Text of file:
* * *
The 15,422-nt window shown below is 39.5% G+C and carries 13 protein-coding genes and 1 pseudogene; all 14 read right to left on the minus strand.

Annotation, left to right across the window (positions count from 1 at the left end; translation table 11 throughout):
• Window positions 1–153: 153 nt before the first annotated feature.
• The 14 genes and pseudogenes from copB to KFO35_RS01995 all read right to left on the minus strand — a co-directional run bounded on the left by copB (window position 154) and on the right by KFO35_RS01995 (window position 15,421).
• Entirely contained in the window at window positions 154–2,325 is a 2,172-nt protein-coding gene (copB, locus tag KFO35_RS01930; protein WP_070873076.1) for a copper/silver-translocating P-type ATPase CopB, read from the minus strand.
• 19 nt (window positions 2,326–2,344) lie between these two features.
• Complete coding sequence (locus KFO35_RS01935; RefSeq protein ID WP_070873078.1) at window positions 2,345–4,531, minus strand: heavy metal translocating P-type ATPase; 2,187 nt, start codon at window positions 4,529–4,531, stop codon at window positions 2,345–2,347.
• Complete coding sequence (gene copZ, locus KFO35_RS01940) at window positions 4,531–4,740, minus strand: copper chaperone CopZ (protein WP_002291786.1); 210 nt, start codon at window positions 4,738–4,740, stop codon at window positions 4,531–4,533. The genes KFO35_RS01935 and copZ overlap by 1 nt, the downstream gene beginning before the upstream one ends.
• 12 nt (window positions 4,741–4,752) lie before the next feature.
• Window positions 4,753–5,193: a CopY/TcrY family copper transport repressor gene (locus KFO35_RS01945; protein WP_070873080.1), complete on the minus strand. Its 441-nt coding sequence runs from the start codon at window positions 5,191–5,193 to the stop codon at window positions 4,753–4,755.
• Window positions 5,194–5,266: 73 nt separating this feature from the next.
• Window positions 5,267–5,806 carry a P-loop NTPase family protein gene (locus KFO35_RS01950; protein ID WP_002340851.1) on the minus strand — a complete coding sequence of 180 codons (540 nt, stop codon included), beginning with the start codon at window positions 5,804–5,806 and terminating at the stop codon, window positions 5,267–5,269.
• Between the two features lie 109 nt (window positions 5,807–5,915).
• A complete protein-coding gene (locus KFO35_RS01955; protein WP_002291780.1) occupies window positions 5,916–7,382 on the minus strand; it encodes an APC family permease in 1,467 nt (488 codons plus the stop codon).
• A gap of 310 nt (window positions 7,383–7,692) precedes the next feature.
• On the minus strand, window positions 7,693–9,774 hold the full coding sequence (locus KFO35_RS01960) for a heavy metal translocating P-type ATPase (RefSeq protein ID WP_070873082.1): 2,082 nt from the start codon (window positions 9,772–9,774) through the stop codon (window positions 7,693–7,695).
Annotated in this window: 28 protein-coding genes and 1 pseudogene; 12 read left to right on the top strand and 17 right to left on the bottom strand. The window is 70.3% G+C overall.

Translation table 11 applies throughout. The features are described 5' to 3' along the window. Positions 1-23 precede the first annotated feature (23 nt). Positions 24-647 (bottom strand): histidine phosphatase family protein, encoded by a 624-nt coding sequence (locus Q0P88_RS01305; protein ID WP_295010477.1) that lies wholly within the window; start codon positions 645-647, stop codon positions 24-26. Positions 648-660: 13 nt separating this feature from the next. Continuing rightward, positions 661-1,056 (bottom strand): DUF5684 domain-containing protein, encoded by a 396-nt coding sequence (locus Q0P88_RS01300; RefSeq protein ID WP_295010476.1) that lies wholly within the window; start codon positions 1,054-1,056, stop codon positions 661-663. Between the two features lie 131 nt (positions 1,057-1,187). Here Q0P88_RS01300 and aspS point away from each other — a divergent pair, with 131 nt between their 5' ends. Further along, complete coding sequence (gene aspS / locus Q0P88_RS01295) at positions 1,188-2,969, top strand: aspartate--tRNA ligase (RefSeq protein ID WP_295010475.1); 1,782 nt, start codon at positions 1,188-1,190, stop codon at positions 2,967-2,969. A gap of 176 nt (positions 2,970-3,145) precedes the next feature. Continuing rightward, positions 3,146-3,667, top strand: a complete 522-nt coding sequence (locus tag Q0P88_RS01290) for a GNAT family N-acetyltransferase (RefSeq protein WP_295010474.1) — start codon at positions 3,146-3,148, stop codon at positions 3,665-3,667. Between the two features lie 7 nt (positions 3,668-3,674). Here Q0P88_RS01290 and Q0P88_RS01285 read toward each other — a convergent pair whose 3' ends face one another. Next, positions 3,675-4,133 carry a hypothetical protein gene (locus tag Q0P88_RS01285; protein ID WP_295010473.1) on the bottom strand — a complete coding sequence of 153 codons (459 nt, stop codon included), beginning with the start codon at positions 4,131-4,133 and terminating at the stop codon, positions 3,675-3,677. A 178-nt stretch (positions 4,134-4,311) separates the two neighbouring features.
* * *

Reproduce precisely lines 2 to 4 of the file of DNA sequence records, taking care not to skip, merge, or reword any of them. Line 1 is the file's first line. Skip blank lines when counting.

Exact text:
Annotation, left to right across the window (positions count from 1 at the left end; translation table 11 throughout):
• Window positions 1–153: 153 nt before the first annotated feature.
• The 14 genes and pseudogenes from copB to KFO35_RS01995 all read right to left on the minus strand — a co-directional run bounded on the left by copB (window position 154) and on the right by KFO35_RS01995 (window position 15,421).